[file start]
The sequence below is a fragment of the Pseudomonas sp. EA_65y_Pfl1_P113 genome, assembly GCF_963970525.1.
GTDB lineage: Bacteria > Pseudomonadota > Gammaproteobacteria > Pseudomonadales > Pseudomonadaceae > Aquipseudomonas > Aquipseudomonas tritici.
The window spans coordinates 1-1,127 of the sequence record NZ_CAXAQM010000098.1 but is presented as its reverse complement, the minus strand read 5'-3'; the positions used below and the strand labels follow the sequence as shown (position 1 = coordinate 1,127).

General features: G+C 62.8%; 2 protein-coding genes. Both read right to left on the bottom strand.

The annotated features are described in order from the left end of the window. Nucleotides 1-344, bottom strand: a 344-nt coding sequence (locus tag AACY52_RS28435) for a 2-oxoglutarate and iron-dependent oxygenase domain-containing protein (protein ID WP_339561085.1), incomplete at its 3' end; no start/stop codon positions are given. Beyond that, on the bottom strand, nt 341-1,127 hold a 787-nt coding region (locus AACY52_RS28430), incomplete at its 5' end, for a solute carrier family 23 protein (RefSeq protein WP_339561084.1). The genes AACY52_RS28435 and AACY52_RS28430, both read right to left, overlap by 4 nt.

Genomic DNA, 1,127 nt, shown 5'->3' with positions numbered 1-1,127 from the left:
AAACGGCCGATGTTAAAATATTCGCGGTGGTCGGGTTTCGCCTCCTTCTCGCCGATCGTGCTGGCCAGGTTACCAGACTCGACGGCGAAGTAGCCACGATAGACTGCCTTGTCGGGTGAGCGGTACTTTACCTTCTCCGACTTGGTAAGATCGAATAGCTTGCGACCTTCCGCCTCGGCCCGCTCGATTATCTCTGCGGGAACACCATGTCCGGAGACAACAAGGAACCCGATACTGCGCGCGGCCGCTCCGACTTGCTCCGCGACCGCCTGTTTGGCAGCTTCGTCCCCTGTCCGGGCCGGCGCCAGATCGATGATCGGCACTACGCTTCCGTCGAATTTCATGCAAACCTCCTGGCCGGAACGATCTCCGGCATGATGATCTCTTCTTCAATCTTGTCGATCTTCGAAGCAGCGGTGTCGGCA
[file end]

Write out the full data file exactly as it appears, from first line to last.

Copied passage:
The sequence below is a fragment of the Pseudomonas sp. EA_65y_Pfl1_P113 genome, assembly GCF_963970525.1.
GTDB lineage: Bacteria > Pseudomonadota > Gammaproteobacteria > Pseudomonadales > Pseudomonadaceae > Aquipseudomonas > Aquipseudomonas tritici.
The window spans coordinates 1-1,127 of the sequence record NZ_CAXAQM010000098.1 but is presented as its reverse complement, the minus strand read 5'-3'; the positions used below and the strand labels follow the sequence as shown (position 1 = coordinate 1,127).

General features: G+C 62.8%; 2 protein-coding genes. Both read right to left on the bottom strand.

The annotated features are described in order from the left end of the window. Nucleotides 1-344, bottom strand: a 344-nt coding sequence (locus tag AACY52_RS28435) for a 2-oxoglutarate and iron-dependent oxygenase domain-containing protein (protein ID WP_339561085.1), incomplete at its 3' end; no start/stop codon positions are given. Beyond that, on the bottom strand, nt 341-1,127 hold a 787-nt coding region (locus AACY52_RS28430), incomplete at its 5' end, for a solute carrier family 23 protein (RefSeq protein WP_339561084.1). The genes AACY52_RS28435 and AACY52_RS28430, both read right to left, overlap by 4 nt.

Genomic DNA, 1,127 nt, shown 5'->3' with positions numbered 1-1,127 from the left:
AAACGGCCGATGTTAAAATATTCGCGGTGGTCGGGTTTCGCCTCCTTCTCGCCGATCGTGCTGGCCAGGTTACCAGACTCGACGGCGAAGTAGCCACGATAGACTGCCTTGTCGGGTGAGCGGTACTTTACCTTCTCCGACTTGGTAAGATCGAATAGCTTGCGACCTTCCGCCTCGGCCCGCTCGATTATCTCTGCGGGAACACCATGTCCGGAGACAACAAGGAACCCGATACTGCGCGCGGCCGCTCCGACTTGCTCCGCGACCGCCTGTTTGGCAGCTTCGTCCCCTGTCCGGGCCGGCGCCAGATCGATGATCGGCACTACGCTTCCGTCGAATTTCATGCAAACCTCCTGGCCGGAACGATCTCCGGCATGATGATCTCTTCTTCAATCTTGTCGATCTTCGAAGCAGCGGTGTCGGCA